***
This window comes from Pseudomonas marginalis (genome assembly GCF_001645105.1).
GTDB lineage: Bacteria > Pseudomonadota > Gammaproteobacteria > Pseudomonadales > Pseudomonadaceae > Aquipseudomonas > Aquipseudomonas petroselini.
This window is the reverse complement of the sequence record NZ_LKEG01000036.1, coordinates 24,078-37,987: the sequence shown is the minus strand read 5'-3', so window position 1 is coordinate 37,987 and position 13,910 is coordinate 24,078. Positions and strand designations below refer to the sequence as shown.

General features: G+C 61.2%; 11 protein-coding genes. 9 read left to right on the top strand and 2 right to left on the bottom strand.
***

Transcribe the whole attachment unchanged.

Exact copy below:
This window comes from Pseudomonas marginalis (genome assembly GCF_001645105.1).
GTDB lineage: Bacteria > Pseudomonadota > Gammaproteobacteria > Pseudomonadales > Pseudomonadaceae > Aquipseudomonas > Aquipseudomonas petroselini.
This window is the reverse complement of the sequence record NZ_LKEG01000036.1, coordinates 24,078-37,987: the sequence shown is the minus strand read 5'-3', so window position 1 is coordinate 37,987 and position 13,910 is coordinate 24,078. Positions and strand designations below refer to the sequence as shown.

General features: G+C 61.2%; 11 protein-coding genes. 9 read left to right on the top strand and 2 right to left on the bottom strand.